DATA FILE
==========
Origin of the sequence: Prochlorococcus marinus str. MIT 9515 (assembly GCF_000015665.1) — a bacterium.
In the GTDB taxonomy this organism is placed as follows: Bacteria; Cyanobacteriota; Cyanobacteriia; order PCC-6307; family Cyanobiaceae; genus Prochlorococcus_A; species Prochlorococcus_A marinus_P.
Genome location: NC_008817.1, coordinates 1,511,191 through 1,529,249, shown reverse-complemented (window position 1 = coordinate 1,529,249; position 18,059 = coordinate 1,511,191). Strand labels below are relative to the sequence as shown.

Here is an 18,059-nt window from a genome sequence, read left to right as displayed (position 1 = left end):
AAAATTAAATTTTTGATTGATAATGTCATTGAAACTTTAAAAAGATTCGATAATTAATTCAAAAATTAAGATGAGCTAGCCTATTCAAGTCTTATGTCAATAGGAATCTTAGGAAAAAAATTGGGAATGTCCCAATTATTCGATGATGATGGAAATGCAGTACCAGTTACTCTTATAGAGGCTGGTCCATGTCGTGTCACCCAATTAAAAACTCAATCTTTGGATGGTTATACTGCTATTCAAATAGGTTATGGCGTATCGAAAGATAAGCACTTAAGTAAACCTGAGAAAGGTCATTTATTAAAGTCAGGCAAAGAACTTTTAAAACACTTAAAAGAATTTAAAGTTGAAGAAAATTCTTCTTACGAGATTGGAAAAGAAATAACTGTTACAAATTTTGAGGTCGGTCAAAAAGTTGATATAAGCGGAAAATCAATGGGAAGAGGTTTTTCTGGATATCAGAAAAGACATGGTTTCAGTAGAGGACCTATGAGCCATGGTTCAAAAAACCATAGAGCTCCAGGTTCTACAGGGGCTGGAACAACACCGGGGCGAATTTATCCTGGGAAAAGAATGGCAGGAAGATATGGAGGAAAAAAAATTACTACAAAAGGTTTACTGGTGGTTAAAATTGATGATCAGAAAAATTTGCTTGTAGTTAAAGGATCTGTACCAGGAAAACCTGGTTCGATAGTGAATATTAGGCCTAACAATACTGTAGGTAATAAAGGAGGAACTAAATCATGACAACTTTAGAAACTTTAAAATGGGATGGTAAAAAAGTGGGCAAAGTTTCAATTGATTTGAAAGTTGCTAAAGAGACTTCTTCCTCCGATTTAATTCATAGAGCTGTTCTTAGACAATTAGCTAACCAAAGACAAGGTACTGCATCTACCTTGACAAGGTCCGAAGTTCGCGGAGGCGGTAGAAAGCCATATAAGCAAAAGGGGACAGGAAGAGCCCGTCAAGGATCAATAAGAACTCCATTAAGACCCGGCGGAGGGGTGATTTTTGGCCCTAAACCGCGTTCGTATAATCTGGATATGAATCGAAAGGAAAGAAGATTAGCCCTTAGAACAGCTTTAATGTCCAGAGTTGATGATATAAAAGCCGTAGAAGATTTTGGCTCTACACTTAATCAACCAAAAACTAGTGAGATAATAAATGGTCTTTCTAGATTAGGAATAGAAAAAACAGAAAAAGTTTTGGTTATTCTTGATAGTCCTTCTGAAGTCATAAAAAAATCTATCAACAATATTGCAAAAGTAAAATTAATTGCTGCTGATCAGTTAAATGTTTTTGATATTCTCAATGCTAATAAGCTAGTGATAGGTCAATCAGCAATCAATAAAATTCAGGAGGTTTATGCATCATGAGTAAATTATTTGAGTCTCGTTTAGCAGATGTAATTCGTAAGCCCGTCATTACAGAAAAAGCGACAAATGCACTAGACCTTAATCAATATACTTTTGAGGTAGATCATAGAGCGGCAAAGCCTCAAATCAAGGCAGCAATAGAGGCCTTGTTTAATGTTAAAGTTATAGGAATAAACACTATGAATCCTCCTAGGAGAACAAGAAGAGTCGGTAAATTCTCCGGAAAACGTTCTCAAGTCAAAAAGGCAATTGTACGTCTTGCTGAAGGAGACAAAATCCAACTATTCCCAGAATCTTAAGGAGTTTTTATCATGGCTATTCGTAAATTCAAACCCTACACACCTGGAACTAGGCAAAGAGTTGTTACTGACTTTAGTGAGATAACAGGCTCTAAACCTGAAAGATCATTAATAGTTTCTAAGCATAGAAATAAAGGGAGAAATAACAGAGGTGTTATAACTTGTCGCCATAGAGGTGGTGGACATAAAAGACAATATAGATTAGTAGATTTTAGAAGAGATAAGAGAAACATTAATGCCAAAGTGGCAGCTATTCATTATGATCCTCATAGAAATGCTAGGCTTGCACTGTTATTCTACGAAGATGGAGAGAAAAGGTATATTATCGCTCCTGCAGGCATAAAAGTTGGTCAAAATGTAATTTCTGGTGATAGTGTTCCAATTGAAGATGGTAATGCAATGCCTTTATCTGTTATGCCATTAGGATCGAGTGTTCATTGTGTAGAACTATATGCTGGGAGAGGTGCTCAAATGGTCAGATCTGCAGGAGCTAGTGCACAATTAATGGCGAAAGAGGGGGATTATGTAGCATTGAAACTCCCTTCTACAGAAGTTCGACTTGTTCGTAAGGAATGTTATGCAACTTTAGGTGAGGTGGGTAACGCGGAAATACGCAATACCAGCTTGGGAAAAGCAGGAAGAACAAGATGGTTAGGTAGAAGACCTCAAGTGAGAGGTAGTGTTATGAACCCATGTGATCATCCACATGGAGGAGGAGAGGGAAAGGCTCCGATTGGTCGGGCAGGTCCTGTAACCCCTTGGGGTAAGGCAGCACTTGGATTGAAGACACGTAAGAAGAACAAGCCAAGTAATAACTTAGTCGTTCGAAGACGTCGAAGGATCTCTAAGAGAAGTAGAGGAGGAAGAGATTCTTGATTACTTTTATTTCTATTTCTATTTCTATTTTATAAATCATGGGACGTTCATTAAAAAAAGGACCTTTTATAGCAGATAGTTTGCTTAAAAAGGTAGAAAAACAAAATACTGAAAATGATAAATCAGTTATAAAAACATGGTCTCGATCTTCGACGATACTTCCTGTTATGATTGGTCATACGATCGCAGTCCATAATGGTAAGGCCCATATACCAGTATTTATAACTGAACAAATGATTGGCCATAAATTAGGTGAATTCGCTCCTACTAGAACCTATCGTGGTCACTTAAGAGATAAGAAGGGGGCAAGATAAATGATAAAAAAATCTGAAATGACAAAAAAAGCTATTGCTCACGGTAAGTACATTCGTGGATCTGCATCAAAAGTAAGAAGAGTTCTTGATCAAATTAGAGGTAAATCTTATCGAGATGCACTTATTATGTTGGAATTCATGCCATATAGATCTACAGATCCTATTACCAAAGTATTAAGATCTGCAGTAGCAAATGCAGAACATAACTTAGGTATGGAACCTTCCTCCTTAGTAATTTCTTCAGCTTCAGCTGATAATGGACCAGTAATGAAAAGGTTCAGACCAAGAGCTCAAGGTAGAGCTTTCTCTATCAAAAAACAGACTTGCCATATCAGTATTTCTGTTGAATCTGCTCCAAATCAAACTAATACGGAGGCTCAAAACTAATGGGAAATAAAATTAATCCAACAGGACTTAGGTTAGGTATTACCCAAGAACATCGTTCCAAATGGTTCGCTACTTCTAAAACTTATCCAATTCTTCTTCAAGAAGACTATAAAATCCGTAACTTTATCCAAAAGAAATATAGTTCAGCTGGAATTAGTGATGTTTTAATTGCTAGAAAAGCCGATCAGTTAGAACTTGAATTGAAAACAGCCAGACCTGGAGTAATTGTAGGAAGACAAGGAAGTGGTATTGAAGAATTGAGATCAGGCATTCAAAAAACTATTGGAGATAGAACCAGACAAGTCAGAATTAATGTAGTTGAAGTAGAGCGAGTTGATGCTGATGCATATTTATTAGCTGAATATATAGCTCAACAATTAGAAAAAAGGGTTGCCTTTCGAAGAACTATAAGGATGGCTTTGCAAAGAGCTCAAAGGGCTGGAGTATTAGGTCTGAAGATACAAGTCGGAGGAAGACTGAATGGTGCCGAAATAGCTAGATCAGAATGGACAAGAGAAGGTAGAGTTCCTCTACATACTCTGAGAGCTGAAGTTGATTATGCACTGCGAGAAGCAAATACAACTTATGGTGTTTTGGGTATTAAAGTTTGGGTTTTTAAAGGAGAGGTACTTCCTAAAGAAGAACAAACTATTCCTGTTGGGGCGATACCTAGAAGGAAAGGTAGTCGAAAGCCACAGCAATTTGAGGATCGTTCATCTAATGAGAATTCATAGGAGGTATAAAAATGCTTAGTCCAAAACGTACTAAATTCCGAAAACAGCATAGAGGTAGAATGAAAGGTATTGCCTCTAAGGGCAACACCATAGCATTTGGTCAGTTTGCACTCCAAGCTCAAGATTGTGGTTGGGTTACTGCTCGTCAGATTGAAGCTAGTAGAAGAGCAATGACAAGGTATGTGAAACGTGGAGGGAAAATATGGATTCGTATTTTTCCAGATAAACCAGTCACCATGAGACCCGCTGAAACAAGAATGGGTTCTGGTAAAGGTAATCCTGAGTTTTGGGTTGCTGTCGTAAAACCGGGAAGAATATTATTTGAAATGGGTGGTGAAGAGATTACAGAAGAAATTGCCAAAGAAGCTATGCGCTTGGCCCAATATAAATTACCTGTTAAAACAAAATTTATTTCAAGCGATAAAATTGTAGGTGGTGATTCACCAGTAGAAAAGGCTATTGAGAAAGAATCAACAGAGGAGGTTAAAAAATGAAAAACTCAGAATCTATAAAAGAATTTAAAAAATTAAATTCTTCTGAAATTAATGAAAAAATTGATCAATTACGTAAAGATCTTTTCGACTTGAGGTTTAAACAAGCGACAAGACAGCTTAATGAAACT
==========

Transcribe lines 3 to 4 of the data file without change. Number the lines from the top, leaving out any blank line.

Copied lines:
Genome location: NC_008817.1, coordinates 1,511,191 through 1,529,249, shown reverse-complemented (window position 1 = coordinate 1,529,249; position 18,059 = coordinate 1,511,191). Strand labels below are relative to the sequence as shown.

Here is an 18,059-nt window from a genome sequence, read left to right as displayed (position 1 = left end):